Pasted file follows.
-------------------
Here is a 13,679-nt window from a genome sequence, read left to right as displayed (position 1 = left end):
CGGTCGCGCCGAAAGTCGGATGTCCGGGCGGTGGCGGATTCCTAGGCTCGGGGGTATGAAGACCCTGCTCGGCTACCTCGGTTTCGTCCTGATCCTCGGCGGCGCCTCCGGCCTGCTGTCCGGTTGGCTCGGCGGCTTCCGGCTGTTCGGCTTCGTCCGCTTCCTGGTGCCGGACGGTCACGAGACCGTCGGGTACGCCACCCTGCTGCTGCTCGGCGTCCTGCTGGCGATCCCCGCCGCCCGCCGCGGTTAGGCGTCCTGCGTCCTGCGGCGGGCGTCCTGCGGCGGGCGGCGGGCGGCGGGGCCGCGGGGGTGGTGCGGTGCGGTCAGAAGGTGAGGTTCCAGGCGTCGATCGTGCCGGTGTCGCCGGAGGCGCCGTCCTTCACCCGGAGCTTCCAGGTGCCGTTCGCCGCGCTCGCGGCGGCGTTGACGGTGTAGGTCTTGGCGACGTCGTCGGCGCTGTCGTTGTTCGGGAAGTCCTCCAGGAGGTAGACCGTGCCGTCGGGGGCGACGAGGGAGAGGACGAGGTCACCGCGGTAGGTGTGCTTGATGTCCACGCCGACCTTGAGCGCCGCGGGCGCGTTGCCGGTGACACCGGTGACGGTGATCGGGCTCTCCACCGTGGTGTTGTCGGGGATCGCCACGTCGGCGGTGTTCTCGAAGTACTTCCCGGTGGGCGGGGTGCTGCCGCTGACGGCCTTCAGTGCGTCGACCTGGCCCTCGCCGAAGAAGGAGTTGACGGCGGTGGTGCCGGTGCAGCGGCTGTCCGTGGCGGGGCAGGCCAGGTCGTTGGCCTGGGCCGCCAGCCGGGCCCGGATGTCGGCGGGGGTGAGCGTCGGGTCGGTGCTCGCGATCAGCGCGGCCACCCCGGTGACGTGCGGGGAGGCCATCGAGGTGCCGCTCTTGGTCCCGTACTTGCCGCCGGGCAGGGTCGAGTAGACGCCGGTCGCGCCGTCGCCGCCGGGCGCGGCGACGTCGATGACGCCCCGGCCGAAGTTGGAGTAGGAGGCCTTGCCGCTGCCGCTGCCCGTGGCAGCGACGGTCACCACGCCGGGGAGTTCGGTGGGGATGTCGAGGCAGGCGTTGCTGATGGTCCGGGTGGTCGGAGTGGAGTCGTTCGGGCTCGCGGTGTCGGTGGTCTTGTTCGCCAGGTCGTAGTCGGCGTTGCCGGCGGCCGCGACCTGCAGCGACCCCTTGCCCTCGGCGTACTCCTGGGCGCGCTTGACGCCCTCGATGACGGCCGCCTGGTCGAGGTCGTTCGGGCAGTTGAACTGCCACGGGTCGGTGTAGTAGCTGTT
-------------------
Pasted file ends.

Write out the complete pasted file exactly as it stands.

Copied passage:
Here is a 13,679-nt window from a genome sequence, read left to right as displayed (position 1 = left end):
CGGTCGCGCCGAAAGTCGGATGTCCGGGCGGTGGCGGATTCCTAGGCTCGGGGGTATGAAGACCCTGCTCGGCTACCTCGGTTTCGTCCTGATCCTCGGCGGCGCCTCCGGCCTGCTGTCCGGTTGGCTCGGCGGCTTCCGGCTGTTCGGCTTCGTCCGCTTCCTGGTGCCGGACGGTCACGAGACCGTCGGGTACGCCACCCTGCTGCTGCTCGGCGTCCTGCTGGCGATCCCCGCCGCCCGCCGCGGTTAGGCGTCCTGCGTCCTGCGGCGGGCGTCCTGCGGCGGGCGGCGGGCGGCGGGGCCGCGGGGGTGGTGCGGTGCGGTCAGAAGGTGAGGTTCCAGGCGTCGATCGTGCCGGTGTCGCCGGAGGCGCCGTCCTTCACCCGGAGCTTCCAGGTGCCGTTCGCCGCGCTCGCGGCGGCGTTGACGGTGTAGGTCTTGGCGACGTCGTCGGCGCTGTCGTTGTTCGGGAAGTCCTCCAGGAGGTAGACCGTGCCGTCGGGGGCGACGAGGGAGAGGACGAGGTCACCGCGGTAGGTGTGCTTGATGTCCACGCCGACCTTGAGCGCCGCGGGCGCGTTGCCGGTGACACCGGTGACGGTGATCGGGCTCTCCACCGTGGTGTTGTCGGGGATCGCCACGTCGGCGGTGTTCTCGAAGTACTTCCCGGTGGGCGGGGTGCTGCCGCTGACGGCCTTCAGTGCGTCGACCTGGCCCTCGCCGAAGAAGGAGTTGACGGCGGTGGTGCCGGTGCAGCGGCTGTCCGTGGCGGGGCAGGCCAGGTCGTTGGCCTGGGCCGCCAGCCGGGCCCGGATGTCGGCGGGGGTGAGCGTCGGGTCGGTGCTCGCGATCAGCGCGGCCACCCCGGTGACGTGCGGGGAGGCCATCGAGGTGCCGCTCTTGGTCCCGTACTTGCCGCCGGGCAGGGTCGAGTAGACGCCGGTCGCGCCGTCGCCGCCGGGCGCGGCGACGTCGATGACGCCCCGGCCGAAGTTGGAGTAGGAGGCCTTGCCGCTGCCGCTGCCCGTGGCAGCGACGGTCACCACGCCGGGGAGTTCGGTGGGGATGTCGAGGCAGGCGTTGCTGATGGTCCGGGTGGTCGGAGTGGAGTCGTTCGGGCTCGCGGTGTCGGTGGTCTTGTTCGCCAGGTCGTAGTCGGCGTTGCCGGCGGCCGCGACCTGCAGCGACCCCTTGCCCTCGGCGTACTCCTGGGCGCGCTTGACGCCCTCGATGACGGCCGCCTGGTCGAGGTCGTTCGGGCAGTTGAACTGCCACGGGTCGGTGTAGTAGCTGTT